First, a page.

By Lew Blaustein, GreenSportsBlog

Roger McClendon, the new executive director of the Green Sports Alliance (Photo credit: Green Sports Alliance)

Roger McClendon was named Executive Director of the Green Sports Alliance on January 15. The former Chief Sustainability Officer of Yum! Brands took a break from the whirlwind of his first six weeks weeks on the job to talk with GreenSportsBlog about his path to the Alliance and his early thoughts on where the organization needs to go.

GreenSportsBlog: Congratulations, Roger! I’m sure you’re being pulled in a million directions, so let’s get into it. When did your interest in sustainability and sustainable business begin?

Roger McClendon: Thank you, Lew, for the opportunity to talk to GreenSportsBlog readers. I’m an engineer by academic training and a graduate from the University of Cincinnati. Early in my professional career I studied and worked on automating manufacturing processes in a paper mill using control theory and algorithms to improve production efficiency. I also worked on wastewater treatment and power generation systems. Those projects focused on important questions like how do you reduce waste and improve the process as well as save money?

So it was that mindset that drew me to sustainability, technology, and innovation. Of course this work became the foundation of my environmental sustainability experience and background. And, as time went on, I became interested in the social and governance sides of the sustainability equation as well. Things like diversity, how workers are treated, human trafficking, public policy, shareholder proposals, etc. These are, I think, undervalued aspects of the sustainability world, and was something I pushed in my role as Chief Sustainability Officer at Yum! Brands.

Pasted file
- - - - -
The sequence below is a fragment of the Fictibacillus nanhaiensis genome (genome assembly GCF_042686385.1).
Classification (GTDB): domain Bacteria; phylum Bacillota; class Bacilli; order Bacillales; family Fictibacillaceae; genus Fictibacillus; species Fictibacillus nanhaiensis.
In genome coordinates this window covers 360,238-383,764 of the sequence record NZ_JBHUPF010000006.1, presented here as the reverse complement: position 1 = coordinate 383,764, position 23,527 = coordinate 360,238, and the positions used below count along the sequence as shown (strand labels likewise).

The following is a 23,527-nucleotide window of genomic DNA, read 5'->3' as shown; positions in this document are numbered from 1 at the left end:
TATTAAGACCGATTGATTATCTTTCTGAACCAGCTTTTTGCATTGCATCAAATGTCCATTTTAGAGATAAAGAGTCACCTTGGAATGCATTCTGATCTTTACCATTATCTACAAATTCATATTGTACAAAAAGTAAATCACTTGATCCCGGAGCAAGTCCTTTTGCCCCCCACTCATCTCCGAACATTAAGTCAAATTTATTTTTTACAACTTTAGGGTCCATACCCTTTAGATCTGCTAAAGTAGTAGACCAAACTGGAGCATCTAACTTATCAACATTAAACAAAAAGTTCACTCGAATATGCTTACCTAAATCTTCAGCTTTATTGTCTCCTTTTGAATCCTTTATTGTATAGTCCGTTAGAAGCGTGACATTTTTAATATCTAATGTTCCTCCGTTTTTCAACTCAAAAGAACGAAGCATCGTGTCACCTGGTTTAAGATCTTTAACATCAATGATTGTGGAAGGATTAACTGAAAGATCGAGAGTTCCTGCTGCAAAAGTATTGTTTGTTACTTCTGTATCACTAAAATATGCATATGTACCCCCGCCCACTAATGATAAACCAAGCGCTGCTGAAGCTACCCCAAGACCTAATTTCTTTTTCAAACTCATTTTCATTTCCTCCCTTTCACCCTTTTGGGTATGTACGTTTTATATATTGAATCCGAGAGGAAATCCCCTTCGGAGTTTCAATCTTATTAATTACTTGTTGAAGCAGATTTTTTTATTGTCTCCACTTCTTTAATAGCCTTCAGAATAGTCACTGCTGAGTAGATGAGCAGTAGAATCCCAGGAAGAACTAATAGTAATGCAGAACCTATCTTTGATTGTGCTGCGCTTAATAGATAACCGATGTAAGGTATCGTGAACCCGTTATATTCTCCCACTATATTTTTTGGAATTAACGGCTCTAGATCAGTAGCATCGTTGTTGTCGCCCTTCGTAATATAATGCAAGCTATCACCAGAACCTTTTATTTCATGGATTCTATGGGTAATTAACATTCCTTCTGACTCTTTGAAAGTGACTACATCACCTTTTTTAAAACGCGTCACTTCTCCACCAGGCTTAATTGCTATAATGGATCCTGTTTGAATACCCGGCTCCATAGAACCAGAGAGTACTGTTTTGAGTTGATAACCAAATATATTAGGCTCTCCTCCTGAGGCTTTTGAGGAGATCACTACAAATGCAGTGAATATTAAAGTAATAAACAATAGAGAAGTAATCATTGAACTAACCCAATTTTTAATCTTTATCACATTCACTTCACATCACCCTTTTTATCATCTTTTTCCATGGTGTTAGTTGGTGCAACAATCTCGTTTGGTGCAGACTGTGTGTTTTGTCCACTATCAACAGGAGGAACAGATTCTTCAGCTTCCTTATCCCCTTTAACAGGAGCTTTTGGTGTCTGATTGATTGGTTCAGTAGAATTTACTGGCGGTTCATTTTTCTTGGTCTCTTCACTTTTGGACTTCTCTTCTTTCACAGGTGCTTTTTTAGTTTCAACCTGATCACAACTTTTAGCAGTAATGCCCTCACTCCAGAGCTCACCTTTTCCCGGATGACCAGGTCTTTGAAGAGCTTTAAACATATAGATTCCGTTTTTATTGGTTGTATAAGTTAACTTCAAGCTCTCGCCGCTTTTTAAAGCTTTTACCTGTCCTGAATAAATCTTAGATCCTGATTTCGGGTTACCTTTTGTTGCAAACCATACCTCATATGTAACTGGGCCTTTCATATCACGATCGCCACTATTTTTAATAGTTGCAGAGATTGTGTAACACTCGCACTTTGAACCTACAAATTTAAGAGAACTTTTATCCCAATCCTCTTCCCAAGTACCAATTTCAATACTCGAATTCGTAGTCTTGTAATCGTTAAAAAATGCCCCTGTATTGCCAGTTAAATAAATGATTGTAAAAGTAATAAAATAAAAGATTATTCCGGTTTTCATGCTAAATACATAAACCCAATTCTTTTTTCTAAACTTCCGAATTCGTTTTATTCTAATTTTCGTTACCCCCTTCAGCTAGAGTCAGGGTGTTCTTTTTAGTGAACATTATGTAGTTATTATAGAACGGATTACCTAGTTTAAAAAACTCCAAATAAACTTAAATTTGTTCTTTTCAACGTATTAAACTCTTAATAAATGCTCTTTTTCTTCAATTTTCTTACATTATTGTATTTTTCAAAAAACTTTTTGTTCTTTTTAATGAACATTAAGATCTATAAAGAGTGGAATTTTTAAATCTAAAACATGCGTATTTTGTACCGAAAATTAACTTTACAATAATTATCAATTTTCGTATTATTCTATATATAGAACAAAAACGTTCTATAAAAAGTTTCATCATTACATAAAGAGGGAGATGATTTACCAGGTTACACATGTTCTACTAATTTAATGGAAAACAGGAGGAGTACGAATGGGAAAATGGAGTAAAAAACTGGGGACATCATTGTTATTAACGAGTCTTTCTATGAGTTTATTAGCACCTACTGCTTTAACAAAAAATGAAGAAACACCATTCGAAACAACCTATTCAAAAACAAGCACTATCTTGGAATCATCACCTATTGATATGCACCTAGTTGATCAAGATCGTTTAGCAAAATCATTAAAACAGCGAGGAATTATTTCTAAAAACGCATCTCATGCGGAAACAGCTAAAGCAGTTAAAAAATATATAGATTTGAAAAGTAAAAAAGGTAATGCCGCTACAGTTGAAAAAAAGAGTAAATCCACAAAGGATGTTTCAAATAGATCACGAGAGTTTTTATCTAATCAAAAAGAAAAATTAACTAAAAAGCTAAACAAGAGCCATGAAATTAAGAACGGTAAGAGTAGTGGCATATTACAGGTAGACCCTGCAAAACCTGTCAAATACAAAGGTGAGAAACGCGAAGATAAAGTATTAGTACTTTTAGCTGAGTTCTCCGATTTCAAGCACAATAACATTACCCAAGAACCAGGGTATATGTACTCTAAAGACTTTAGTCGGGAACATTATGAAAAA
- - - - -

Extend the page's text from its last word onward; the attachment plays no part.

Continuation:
GSB: Speaking of the CSO job, that didn’t exist before you took it on in 2010. How did you come to create it? And how did Yum! Brands management react?

Roger: Sustainability was not really on top management’s radar screen when I brought it to them in 2009-10. But you have to understand David Novak, the founder of the company, which was a spinoff of the restaurant brands KFCPizza Hut, and Taco Bell from PepsiCo was a passionate values-driven leader. His management style recognized that, by putting people first, profits would follow, not the other way around. Before the Yum! Brands spinoff, I had worked my way up through the engineering ranks at KFC and, in so doing, had seen that prioritizing sustainability would grow profits and drive new business.

So after the spinoff, I saw that the new company had a Corporate Social Responsibility or CSR function but there was a big gap: Sustainability was not included. I saw this as a huge opportunity for the company. I conducted some benchmarking studies internally to see how applying a sustainability lens — efficiency, innovation, environment — could improve our best practices. Then I looked outside the company to see how corporations like GE and P&G were treating sustainability. Eventually, I made a presentation to top management about how sustainability could be a powerful business driver. They loved it! David did ask ‘Why should I make you CSO?’ I said ‘Because I’m already doing the job!’ And that was that.

GSB: Great story! Was there any pushback from management and/or the rank-and-file at Yum! Brands about sustainability? Did some say things like ‘Why are we doing this tree hugger, Berkeley stuff?’

Roger: There was some of that cultural stuff but the broader challenge was that big change is difficult, especially in a penny-profit business like restaurant chains. I mean, we worried about each napkin that we bought. Getting 16, 17 year-old employees and franchisees to implement programs and promotions was always a heavy lift.

GSB: How did you overcome that?

Roger: Well we always looked to show all stakeholders how sustainability aligned with value creation. And we emphasized, especially with millennial and GenZ employees, that we were transforming Yum! Brands into triple bottom line company — People, Planet, Profit. And now the company is well on its way to living those values.

Read the full article here.